The truth is always the strongest argument. Sophocles Truth is a thing immortal and perpetual, and it gives to us a beauty that fades not away in time.
If nothing once, you nothing lose,
Neither in my private life nor in my writings, have I ever made a secret of being
an out-and-out unbeliever.
Our knowledge of the historical worth of certain religious doctrines increases our respect for them, but does not invalidate our proposal that they should cease to be put forward as the reasons for
the precepts of civilization. On the contrary! Those historical residues have helped us to view religious teachings, as it were, as neurotic relics, and we may now argue that the time has probably come, as it does in an analytic treatment, for replacing
the effects of repression by the results of the rational operation of the intellect.
The psychoanalysis of individual human beings, however, teaches us with quite
special insistence that the god of each of them is formed in the likeness of his father, that his personal relation to God depends on his relation to his father in the flesh and oscillates and changes along with that relation, and that at bottom God is
nothing other than an exalted father.
Most people do not really want freedom, because freedom involves responsibility, and most people are frightened of responsibility.
The true believer is in a high degree protected against the danger of certain neurotic afflictions; by accepting the universal neurosis he is spared the task of forming a personal neurosis.
In the long run nothing can withstand reason and experience, and the contradiction religion offers to both is only too palpable.
The rest of our enquiry is made easy because this God-Creator is openly called
Father. Psycho-analysis concludes that he really is the father, clothed in the grandeur in which he once appeared to the small child.
Religion is an illusion ... it derives its strength from the fact that it falls in with our intellectual desires.
"Religion is comparable to a childhood neurosis."
[Counterfeit tolerance includes] the opportunism of one who seeks, or accepts, tolerance for himself, as a minority, but who would deny it to others if ever he should be in a position to grant it.
If faith cannot be reconciled with rational thinking, it has to be eliminated as an anachronistic remnant
of earlier stages of culture and replaced by science dealing with facts and theories which are intelligible and can be validated.
There is perhaps no phenomenon which contains so much destructive feeling as "moral indignation," which permits envy or hate to be acted out under the guise of virtue.
I found a dimpled spider, fat and white,
Anything more than the truth would be too much.
Forgive, O Lord, my little jokes on Thee
James Anthony Froude (1818-1894)
I have long been convinced that the Christian Eucharist is but a continuation of the Eleusinian mysteries. St Paul, in using the word teleiois, almost confirms this.
Culture's essential service to a religion is to destroy intellectual idolatry, the recurrent
tendency in religion to replace the object of its worship with its present understanding and forms of approach to that object.
Between religion's "this is" and poetry's "but suppose this is," there must always be some kind of tension, until the possible and the actual meet at infinity.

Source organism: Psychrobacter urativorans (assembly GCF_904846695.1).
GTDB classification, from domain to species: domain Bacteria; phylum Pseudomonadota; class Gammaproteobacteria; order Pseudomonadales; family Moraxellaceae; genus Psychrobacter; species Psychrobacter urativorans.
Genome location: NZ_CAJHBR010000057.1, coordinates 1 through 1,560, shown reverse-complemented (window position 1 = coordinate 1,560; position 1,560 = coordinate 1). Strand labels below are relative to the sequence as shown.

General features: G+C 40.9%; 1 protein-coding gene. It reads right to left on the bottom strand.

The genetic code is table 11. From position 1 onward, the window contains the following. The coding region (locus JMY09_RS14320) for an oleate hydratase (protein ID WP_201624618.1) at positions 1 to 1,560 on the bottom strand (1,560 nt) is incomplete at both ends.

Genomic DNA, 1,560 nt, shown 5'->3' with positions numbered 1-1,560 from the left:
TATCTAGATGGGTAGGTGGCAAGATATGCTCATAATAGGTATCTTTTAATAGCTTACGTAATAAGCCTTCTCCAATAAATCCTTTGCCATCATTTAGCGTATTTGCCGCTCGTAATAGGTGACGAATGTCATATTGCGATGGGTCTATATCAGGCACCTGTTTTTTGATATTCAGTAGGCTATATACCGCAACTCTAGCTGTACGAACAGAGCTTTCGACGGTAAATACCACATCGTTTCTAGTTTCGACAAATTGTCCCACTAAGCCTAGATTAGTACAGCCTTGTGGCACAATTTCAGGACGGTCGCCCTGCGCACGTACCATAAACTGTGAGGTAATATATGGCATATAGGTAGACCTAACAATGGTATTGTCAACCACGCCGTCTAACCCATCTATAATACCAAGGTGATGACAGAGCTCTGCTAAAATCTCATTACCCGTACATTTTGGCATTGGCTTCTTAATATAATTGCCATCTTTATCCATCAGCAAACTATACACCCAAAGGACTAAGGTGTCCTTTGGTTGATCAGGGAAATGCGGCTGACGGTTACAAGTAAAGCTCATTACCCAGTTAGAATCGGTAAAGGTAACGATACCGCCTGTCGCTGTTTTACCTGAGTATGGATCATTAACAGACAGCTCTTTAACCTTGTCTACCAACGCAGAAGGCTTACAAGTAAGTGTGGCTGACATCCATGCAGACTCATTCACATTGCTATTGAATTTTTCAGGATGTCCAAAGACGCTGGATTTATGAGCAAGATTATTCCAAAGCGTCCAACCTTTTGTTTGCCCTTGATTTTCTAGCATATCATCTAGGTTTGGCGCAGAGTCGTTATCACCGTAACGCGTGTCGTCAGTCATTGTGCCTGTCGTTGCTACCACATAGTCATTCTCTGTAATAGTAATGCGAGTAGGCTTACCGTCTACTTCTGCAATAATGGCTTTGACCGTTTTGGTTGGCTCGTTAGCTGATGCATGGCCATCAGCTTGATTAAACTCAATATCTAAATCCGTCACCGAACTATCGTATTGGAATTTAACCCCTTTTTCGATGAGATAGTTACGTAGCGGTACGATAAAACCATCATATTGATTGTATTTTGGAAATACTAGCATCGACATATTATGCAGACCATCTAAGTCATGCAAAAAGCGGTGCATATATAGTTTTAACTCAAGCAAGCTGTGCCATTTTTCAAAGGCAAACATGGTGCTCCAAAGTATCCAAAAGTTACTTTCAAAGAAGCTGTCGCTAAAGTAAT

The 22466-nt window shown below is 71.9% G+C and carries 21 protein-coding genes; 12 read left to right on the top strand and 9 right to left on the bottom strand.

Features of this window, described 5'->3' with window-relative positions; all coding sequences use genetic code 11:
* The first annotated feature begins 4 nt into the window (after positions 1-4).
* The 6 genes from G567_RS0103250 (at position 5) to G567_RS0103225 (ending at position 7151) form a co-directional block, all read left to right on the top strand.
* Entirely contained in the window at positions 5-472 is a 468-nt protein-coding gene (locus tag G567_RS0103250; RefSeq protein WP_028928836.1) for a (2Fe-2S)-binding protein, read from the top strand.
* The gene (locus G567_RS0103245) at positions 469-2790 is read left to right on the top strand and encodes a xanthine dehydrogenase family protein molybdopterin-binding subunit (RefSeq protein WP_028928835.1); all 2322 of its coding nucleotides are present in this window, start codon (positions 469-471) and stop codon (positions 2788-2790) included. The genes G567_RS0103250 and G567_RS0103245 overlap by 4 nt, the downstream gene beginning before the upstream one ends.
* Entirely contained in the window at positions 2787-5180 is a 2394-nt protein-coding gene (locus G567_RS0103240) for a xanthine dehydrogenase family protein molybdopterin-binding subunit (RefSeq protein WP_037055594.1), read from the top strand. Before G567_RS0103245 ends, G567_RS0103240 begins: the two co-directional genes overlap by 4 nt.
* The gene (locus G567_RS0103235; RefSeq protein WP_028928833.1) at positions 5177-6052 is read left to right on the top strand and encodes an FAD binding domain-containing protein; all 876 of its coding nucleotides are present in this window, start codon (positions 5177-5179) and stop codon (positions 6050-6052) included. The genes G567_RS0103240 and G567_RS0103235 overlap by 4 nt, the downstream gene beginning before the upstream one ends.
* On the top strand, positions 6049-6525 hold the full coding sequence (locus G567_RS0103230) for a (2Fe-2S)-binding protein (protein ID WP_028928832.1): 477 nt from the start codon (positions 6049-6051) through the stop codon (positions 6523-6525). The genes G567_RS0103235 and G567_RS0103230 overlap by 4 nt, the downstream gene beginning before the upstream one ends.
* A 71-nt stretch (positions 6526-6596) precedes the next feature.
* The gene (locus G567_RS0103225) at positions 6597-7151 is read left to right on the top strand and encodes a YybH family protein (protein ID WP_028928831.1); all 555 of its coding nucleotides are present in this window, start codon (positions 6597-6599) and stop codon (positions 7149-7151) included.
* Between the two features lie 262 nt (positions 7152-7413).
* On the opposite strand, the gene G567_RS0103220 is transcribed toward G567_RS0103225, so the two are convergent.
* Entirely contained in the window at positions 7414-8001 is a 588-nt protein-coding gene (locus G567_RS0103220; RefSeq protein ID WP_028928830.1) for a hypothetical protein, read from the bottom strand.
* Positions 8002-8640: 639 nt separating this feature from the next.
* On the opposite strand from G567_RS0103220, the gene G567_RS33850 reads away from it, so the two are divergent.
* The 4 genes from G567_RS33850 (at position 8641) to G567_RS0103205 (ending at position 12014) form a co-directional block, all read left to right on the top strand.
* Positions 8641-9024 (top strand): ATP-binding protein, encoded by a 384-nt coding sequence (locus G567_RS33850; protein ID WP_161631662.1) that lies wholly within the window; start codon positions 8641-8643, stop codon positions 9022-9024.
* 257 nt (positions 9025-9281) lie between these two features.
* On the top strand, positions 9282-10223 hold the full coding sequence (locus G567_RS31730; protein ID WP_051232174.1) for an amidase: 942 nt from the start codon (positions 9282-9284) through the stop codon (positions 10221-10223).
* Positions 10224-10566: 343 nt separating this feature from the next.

A reader who quarrels with postulates, who dislikes Hamlet because he does not believe that there are ghosts or that people speak in pentameters, clearly has no business in literature. He cannot
distinguish fiction from fact, and belongs in the same category as the people who send cheques to radio stations for the relief of suffering heroines in soap operas.
The metaphor of the king as the shepherd of his people goes back to ancient Egypt. Perhaps the use of this particular convention is due to the fact that, being stupid, affectionate, gregarious, and
easily stampeded, the societies formed by sheep are most like human ones.
The Bible should be taught so early and so thoroughly that it sinks straight to the bottom of the mind where everything that comes along can settle on it.
J William Fulbright (1905-1995)
It is a curiosity of human nature that lack of self-assurance seems to breed
an exaggerated sense of power and mission.
I think we Americans tend to put too high a price on unanimity ... as if there were something dangerous and illegitimate about honest differences of opinion honestly expressed by honest men.
In a democracy dissent is an act of faith. Like medicine, the test of its value is not in its taste, but its effects.
We must learn to welcome and not to fear the voices of dissent. We must dare to think about "unthinkable things" because when things become unthinkable, thinking stops and action becomes mindless.
If America has a service to perform in the world -- and I believe it has -- it is in large part the service of its own example. In our excessive involvement in the affairs of other countries, we are
not only living off our assets and denying our own people the proper enjoyment of their resources; we are also denying the world the example of a free society enjoying its freedom to the fullest. This is regrettable indeed for a nation that aspires to
teach democracy to other nations, because, as Burke said: "Example is the school of mankind, and they will learn at no other."
You see how wide the gulf that separates me from the Christian church.
Sometimes I think we're alone. Sometimes I think we're not. In either case, the thought
is quite staggering.
Here is God's purpose --
Faith is much better than belief. Belief is when someone else does the thinking.
The past history of the Christian Church should be a solemn warning to us never to permit an alliance to be formed between the priesthood and the civil magistracy -- between Church and State powers.
The Subtle Fulmination of the Encircled Sea